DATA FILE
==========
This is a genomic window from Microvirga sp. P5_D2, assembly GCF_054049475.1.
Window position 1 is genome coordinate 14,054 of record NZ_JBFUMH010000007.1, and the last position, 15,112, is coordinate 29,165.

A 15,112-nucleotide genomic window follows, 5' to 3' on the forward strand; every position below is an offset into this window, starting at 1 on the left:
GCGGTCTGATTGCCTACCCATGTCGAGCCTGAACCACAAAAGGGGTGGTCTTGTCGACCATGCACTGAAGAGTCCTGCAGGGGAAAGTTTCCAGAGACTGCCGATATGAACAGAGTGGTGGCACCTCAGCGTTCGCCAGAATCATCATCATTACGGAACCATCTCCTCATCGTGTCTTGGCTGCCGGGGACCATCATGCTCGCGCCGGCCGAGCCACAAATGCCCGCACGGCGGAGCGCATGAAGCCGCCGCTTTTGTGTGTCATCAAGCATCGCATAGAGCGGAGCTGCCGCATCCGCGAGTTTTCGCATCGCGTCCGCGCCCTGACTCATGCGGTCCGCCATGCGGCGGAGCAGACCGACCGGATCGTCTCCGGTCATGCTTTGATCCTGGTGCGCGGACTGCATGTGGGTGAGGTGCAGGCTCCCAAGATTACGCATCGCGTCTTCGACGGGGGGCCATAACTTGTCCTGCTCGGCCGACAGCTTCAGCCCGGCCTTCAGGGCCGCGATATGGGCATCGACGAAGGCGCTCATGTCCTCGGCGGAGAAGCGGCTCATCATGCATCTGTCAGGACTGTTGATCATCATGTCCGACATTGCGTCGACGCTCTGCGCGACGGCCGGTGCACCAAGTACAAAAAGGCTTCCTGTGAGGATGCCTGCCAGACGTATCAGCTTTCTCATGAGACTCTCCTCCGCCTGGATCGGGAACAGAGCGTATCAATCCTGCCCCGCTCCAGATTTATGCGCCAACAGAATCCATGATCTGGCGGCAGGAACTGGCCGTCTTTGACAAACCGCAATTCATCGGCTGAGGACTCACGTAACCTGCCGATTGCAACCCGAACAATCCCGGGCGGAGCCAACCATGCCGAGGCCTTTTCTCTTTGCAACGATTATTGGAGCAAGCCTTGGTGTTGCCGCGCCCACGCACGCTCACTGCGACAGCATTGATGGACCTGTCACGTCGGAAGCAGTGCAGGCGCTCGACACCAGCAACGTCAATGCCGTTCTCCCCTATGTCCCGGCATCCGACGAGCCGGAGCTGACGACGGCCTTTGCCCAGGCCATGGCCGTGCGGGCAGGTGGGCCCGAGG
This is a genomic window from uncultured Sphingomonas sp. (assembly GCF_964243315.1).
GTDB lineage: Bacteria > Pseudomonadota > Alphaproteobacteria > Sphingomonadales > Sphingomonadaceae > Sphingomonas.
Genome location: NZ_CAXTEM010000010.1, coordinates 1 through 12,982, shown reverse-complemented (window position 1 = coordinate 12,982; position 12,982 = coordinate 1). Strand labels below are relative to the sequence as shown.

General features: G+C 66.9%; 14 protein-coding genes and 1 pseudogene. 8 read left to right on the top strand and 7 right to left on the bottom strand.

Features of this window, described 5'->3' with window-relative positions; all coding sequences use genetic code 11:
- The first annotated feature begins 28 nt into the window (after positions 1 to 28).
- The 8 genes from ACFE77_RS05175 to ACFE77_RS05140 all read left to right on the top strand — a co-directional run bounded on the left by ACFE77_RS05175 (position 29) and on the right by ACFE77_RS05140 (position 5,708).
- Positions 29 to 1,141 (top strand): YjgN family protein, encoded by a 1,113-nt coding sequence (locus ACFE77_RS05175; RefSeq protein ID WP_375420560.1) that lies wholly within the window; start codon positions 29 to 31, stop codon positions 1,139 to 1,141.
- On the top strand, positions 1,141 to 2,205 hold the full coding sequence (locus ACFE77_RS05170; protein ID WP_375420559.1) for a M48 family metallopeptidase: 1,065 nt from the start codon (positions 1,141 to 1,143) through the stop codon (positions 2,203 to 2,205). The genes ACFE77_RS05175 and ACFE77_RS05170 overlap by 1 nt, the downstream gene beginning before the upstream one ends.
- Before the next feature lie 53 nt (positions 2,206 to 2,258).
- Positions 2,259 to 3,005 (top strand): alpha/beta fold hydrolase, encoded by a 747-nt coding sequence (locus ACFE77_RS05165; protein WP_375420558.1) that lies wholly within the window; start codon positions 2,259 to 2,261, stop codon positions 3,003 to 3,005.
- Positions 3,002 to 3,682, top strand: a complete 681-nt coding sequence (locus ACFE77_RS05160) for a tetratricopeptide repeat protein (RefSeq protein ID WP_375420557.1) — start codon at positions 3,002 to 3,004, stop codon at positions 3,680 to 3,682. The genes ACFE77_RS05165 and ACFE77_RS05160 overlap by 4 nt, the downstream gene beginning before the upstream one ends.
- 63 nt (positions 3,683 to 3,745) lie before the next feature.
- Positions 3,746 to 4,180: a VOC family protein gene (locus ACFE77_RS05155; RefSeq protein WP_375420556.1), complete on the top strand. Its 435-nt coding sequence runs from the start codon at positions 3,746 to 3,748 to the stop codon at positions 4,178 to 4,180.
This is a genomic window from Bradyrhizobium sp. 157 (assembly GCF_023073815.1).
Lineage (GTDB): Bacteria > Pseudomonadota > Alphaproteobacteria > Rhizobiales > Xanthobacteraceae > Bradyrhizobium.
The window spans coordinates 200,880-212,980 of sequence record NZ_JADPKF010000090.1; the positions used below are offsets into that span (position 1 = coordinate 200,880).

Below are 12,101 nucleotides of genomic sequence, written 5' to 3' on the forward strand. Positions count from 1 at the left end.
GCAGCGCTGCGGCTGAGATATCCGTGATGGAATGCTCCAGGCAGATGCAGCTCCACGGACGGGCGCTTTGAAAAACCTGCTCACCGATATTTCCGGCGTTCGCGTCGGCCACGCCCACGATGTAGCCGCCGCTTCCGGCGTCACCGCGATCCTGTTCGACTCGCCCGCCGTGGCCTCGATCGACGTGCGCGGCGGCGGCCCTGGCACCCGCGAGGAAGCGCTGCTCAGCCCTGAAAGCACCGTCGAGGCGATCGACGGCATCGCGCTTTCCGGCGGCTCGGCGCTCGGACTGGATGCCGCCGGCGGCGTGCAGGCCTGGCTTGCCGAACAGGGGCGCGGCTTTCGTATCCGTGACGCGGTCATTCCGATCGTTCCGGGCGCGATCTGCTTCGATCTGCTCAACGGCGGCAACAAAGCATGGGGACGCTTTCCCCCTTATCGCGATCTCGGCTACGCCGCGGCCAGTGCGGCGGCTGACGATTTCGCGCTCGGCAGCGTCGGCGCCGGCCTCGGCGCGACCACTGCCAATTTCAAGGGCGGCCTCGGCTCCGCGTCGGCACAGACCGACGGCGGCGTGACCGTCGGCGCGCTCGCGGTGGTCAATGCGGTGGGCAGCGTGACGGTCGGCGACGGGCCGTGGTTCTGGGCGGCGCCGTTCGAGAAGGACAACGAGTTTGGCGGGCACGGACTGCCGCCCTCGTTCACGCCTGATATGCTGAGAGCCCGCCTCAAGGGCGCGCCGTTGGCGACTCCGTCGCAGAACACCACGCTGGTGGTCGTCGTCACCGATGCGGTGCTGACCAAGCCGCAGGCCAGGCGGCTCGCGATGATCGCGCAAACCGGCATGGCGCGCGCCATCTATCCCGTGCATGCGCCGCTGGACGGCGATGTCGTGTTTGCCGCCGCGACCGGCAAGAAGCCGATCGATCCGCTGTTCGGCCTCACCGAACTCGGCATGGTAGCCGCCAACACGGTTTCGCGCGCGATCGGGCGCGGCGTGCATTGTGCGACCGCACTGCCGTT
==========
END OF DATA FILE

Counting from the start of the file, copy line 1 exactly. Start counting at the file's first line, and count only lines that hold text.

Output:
This is a genomic window from Microvirga sp. P5_D2, assembly GCF_054049475.1.